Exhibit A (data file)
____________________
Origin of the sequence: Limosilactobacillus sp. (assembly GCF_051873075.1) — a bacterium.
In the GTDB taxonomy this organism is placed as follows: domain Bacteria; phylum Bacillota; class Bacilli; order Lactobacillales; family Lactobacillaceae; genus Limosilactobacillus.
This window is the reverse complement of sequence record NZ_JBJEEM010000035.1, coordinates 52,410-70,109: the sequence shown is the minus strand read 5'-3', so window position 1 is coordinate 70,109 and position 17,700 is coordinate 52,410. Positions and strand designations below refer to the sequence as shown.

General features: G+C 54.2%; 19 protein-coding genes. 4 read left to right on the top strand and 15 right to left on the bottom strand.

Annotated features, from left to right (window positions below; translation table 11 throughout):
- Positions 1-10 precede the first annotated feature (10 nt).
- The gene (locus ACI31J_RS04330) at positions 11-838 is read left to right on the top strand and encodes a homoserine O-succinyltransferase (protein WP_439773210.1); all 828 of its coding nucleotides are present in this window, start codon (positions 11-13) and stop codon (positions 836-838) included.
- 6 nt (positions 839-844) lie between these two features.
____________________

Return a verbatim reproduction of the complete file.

Origin of the sequence: Limosilactobacillus sp. (assembly GCF_051873075.1) — a bacterium.
In the GTDB taxonomy this organism is placed as follows: domain Bacteria; phylum Bacillota; class Bacilli; order Lactobacillales; family Lactobacillaceae; genus Limosilactobacillus.
This window is the reverse complement of sequence record NZ_JBJEEM010000035.1, coordinates 52,410-70,109: the sequence shown is the minus strand read 5'-3', so window position 1 is coordinate 70,109 and position 17,700 is coordinate 52,410. Positions and strand designations below refer to the sequence as shown.

General features: G+C 54.2%; 19 protein-coding genes. 4 read left to right on the top strand and 15 right to left on the bottom strand.

Annotated features, from left to right (window positions below; translation table 11 throughout):
- Positions 1-10 precede the first annotated feature (10 nt).
- The gene (locus ACI31J_RS04330) at positions 11-838 is read left to right on the top strand and encodes a homoserine O-succinyltransferase (protein WP_439773210.1); all 828 of its coding nucleotides are present in this window, start codon (positions 11-13) and stop codon (positions 836-838) included.
- 6 nt (positions 839-844) lie between these two features.